Senate Passes Keystone XL In Bipartisan Fashion

The most recent Keystone XL poll from November 2014 has the public favoring the project by a margin of 59% to 31%. 83% of Republicans favor it, as do 58% of independents, while even 43% of Democrats support. So, of course, Obama is dead set against it

(NY Times) The Senate passed a bill on Thursday to force approval of the Keystone XL oil pipeline, which President Obama is certain to veto in his first official clash with the new Republican-majority Congress.

The five-year fight over the Keystone pipeline has become a proxy for far broader fights over climate change, energy and the economy, and for the conflict between Mr. Obama and congressional Republicans.

The Senate voted 62 to 36 in favor of building the pipeline. Nine Democrats joined 53 Republicans in passing the bill. The passage sends the measure back to the House, which passed a largely similar bill this month. House leaders are deciding whether to pass the Senate bill as is or to hold a conference merging the House and Senate versions into a new bill to be voted on by each chamber.

Those 9 Democrats represent 3 times the number of Republican Senator who voted for the Stimulus plan. In regards to Obamacare , well, zero times nine is still nine, zero being the Republicans who voted for Ocare.

What will O do now? The final bill will probably reach his desk next week

Mr. Obama, who currently retains authority to approve or deny the permitting of the pipeline because it crosses an international border, is expected to veto the bill because it would remove his executive authority to make the final decision. Senate Republicans said that if he vetoed the Keystone bill, they would add it on to another measure this year, like must-pass spending legislation or a broader energy bill.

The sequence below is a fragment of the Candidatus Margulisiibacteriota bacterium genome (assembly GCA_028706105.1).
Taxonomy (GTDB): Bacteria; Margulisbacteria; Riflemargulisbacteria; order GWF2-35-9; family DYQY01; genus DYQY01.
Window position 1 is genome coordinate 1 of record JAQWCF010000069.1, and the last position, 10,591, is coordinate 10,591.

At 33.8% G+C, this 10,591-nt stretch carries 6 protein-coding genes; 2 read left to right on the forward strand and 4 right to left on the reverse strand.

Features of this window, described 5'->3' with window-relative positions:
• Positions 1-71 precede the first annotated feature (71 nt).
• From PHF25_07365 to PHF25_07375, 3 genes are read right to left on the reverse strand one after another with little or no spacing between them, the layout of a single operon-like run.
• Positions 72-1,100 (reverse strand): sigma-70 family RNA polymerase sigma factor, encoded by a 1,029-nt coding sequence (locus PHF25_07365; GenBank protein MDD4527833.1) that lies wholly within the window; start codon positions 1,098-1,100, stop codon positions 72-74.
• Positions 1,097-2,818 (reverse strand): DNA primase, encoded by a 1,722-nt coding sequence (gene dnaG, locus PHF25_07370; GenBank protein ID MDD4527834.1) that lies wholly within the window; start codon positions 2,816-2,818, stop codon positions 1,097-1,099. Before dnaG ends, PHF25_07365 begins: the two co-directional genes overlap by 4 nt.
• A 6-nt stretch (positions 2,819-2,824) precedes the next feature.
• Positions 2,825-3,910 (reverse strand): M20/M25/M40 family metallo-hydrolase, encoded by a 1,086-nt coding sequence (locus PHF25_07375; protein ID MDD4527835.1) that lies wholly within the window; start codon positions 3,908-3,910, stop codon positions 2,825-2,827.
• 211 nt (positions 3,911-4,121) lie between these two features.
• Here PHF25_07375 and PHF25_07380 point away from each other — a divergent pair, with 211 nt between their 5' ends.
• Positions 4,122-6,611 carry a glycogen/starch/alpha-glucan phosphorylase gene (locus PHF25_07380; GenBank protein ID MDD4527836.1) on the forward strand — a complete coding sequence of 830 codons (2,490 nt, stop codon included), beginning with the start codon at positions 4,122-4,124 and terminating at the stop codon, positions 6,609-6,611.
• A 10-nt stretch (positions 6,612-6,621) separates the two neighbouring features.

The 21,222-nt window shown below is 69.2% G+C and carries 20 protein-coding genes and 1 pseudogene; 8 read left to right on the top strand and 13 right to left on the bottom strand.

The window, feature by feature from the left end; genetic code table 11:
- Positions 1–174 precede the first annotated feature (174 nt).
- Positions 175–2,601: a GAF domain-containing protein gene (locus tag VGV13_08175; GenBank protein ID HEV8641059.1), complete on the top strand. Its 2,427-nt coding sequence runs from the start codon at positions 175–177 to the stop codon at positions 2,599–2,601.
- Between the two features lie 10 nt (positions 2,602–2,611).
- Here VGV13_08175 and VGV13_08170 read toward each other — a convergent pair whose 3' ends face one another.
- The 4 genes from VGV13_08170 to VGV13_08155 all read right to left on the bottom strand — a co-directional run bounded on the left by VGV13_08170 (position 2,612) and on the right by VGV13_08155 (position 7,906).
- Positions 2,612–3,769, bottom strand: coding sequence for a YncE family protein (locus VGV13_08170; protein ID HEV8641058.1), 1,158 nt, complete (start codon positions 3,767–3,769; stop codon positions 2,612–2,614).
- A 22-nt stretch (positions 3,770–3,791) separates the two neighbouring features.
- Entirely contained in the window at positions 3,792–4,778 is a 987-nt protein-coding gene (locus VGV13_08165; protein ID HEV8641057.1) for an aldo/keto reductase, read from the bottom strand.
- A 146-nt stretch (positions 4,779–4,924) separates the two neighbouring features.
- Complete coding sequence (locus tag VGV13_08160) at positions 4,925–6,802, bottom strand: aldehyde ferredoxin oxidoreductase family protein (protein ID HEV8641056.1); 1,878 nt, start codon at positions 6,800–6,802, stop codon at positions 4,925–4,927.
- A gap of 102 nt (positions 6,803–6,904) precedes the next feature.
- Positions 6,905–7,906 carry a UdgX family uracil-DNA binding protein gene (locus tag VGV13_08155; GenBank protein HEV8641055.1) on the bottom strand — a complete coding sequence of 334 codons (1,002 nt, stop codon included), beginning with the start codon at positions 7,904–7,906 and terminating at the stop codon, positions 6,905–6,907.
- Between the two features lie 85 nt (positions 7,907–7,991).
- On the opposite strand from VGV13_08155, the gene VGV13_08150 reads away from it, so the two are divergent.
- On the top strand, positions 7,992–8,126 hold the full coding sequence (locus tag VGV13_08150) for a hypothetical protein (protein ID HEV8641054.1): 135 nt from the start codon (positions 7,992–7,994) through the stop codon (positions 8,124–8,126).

He’s been playing games for years on this. He said he’d wait on State Department approval. That came in 2014. He said he’d wait on a Nebraska court case. That came through earlier this month. And this excuse and that excuse

Mr. Obama has also said that he wants to wait until a series of reviews by additional cabinet agencies, including the Environmental Protection Agency and the departments of Defense, Interior, Homeland Security and Commerce, are complete.

The deadline for those reviews, aimed at determining whether the project is in the national interest, is on Monday.

Those documents seem to be solely political, so, people tend to do what the boss wants.

Senator John Hoeven, a North Dakota Republican who is a chief sponsor of the bill, said: “You’ve got Congress approving it on a bipartisan basis. All six states on the route have approved it. The Nebraska court decision is done. The American people overwhelmingly support it. The president has to consider all that when he makes his decision.”

Obama will only consider what his unhinged base wants. And what’s in Obama’s interest. And, in this case, manufacturing a fight with the GOP is probably tops on his list.

Crossed at Pirate’s Cove. Follow me on Twitter @WilliamTeach.

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